The Reach of Constitutional Conflicts Provisions: How do Companies Contract out of the General Law Duties?
Company and Securities Law Journal, Vol. 37, No. 2, pp. 156-158, 2019
5 Pages Posted: 24 Sep 2019 Last revised: 12 Nov 2019
Date Written: April 23, 2019
To what extent do companies insert provisions in their constitutions that modify the duties imposed on company directors? This question is of particular significance in relation to conflicts of interest. In this research note, the authors endeavour to answer this question by examining the constitutions of 100 companies listed on the Australian Securities Exchange - 50 large capitalisation companies and 50 small capitalisation companies. Only one of the companies in the sample (a small capitalisation company) did not have a provision in its constitution that modified the duty of directors to avoid unauthorised conflicts of interest. The authors divided the relevant constitutional provisions into six categories (for example, provisions allowing directors to contract with the company subject to disclosure by the director of the interest and provisions allowing directors to hold an office or a place of profit with the company subject to disclosure by the director of the interest) to identify (a) which types of constitutional provisions were most common; (b) whether the type of constitutional provision differed according to the size of the company; and (c) whether the constitutional provisions required authorisation of the conflict by other directors or only disclosure of the interest by the director.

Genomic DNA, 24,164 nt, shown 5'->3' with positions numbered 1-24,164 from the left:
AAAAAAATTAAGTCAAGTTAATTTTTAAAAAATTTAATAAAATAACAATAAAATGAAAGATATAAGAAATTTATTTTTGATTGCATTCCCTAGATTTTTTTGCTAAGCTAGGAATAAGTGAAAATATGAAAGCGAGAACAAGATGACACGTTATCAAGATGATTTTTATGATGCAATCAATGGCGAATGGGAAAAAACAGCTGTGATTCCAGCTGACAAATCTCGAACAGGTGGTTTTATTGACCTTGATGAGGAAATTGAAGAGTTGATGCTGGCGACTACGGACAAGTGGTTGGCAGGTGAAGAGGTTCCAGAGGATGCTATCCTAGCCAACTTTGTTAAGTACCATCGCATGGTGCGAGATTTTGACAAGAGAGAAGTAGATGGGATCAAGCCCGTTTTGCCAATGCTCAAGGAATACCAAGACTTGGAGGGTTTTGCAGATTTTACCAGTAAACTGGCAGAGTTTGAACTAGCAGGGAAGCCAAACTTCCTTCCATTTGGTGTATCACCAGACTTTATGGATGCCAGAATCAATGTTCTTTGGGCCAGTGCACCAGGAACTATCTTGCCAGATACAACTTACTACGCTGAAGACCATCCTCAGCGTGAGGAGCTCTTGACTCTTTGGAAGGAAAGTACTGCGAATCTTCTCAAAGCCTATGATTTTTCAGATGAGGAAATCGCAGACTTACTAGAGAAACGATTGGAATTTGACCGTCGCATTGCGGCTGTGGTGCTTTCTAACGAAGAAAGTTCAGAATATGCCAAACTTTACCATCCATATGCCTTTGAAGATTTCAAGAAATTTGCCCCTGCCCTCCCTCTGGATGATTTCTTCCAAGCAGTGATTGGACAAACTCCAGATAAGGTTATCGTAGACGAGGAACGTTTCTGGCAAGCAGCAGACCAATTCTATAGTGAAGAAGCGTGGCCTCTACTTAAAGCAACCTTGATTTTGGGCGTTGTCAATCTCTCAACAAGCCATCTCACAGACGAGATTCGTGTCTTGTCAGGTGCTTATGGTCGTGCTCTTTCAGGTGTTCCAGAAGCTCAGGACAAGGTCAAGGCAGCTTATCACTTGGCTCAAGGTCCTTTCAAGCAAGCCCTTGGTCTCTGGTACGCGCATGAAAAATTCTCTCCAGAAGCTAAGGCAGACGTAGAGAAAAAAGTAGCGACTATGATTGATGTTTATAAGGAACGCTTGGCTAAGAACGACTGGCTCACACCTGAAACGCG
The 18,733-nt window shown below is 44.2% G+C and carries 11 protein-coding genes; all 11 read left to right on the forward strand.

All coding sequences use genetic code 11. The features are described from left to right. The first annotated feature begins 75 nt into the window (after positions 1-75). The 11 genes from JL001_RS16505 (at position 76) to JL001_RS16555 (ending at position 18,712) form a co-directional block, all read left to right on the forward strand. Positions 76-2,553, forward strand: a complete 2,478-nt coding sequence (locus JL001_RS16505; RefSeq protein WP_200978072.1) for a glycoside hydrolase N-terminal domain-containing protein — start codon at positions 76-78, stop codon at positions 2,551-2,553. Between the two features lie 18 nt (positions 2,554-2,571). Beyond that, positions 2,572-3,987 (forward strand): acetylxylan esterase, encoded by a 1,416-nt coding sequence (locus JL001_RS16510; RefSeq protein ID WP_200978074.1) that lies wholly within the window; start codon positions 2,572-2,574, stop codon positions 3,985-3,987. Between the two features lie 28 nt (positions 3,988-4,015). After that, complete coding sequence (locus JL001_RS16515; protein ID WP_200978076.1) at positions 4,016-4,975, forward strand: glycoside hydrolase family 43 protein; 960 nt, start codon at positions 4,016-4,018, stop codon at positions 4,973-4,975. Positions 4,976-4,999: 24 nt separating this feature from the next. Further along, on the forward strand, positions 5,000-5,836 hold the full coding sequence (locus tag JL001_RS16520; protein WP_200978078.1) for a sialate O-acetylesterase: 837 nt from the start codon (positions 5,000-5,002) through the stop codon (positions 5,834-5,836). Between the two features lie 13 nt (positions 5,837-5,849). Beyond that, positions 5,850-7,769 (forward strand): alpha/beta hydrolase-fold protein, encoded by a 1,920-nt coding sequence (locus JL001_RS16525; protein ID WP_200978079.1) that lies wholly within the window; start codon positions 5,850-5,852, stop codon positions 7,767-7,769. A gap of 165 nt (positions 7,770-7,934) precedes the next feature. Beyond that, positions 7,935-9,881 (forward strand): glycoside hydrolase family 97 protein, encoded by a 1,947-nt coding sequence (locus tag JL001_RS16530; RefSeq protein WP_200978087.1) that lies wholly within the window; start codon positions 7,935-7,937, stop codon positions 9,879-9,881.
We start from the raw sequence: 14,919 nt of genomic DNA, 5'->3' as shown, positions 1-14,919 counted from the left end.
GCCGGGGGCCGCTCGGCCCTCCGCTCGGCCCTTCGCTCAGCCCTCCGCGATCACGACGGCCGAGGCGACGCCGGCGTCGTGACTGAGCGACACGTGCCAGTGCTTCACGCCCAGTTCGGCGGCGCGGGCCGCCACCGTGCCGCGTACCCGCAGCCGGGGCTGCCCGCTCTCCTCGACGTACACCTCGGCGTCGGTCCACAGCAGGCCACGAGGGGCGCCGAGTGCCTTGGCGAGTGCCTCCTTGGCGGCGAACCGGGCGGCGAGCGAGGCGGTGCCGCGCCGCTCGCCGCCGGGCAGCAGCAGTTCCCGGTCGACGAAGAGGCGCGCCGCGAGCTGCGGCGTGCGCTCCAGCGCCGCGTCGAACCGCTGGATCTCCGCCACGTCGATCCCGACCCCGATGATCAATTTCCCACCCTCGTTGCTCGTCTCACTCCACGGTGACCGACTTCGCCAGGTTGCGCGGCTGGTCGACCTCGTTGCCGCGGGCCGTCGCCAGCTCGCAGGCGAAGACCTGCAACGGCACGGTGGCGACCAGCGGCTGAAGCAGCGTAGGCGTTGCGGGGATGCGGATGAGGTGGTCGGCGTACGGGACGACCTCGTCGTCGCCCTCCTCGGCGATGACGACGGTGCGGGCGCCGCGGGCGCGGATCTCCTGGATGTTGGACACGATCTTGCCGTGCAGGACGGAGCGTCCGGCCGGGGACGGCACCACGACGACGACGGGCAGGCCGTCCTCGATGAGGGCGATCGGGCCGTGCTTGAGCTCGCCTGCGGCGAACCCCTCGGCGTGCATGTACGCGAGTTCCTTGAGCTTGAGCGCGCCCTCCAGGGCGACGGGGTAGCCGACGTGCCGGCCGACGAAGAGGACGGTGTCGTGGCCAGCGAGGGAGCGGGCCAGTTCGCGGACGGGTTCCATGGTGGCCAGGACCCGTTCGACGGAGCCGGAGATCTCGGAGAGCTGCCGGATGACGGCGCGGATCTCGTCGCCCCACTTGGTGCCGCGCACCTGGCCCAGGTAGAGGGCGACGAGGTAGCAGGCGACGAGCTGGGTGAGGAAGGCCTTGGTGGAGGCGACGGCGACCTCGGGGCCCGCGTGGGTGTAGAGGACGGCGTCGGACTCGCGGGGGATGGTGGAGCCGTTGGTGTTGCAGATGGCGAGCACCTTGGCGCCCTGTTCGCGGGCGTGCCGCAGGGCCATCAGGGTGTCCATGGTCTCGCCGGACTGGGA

Keywords: conflicts of interest; directors; directors' duties
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